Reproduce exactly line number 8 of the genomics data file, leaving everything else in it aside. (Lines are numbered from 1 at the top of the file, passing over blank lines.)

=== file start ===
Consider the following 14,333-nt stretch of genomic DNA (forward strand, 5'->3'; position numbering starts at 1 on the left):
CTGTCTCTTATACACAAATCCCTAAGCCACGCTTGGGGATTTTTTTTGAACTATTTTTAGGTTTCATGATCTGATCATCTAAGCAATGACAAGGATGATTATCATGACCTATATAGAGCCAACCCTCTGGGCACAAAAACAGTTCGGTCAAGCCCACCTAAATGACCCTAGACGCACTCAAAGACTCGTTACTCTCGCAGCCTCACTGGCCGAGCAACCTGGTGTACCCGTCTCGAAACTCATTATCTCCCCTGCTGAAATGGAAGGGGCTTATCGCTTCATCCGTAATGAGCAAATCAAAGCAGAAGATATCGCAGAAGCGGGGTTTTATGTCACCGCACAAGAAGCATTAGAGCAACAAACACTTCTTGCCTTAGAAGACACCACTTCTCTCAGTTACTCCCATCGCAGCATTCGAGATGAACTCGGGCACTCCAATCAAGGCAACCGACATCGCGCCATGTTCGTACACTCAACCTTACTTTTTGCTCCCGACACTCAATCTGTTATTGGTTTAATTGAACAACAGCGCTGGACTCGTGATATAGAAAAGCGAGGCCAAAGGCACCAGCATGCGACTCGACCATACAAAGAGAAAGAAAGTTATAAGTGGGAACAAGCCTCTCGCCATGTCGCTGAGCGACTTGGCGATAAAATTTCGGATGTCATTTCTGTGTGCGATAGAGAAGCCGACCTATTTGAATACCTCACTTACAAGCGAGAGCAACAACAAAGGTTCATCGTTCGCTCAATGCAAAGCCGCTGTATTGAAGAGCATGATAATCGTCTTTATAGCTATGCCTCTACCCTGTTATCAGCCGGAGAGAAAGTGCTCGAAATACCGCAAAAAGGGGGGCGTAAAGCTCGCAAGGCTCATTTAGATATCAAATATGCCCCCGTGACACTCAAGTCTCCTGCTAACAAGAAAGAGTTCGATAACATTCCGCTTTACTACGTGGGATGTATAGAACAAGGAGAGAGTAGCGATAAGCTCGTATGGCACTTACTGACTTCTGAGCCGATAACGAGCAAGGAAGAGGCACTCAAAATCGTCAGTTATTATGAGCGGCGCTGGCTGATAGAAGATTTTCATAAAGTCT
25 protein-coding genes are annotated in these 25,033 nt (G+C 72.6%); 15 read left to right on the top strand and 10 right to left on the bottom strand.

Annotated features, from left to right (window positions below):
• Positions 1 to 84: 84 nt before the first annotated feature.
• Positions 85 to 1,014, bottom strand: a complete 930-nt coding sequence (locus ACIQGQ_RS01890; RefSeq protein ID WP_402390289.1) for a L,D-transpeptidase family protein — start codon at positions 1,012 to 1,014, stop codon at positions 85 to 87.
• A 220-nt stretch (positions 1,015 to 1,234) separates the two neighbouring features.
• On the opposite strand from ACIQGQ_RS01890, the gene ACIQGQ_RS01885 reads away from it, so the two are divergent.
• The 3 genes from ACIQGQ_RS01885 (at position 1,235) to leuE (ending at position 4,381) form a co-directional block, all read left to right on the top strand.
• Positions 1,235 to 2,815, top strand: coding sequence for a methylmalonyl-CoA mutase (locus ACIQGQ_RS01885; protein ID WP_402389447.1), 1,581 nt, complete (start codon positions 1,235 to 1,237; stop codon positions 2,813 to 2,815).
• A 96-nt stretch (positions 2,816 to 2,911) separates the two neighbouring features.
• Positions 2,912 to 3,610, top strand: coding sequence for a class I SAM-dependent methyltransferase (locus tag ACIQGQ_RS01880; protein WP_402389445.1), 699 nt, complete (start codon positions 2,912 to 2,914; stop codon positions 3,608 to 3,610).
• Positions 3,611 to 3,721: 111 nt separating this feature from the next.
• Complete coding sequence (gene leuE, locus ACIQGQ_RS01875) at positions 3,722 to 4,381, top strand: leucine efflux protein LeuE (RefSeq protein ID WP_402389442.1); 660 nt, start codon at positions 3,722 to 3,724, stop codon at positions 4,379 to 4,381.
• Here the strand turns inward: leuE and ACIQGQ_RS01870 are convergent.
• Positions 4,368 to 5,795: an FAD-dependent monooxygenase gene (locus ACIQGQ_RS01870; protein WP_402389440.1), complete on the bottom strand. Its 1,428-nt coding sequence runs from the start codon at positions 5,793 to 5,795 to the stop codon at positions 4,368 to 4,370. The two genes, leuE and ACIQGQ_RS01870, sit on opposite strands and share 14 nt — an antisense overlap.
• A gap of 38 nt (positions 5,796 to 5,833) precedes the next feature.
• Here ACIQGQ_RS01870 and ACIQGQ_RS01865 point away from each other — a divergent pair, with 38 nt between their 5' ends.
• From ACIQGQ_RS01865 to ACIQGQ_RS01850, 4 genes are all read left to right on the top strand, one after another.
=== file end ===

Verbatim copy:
• On the opposite strand from ACIQGQ_RS01890, the gene ACIQGQ_RS01885 reads away from it, so the two are divergent.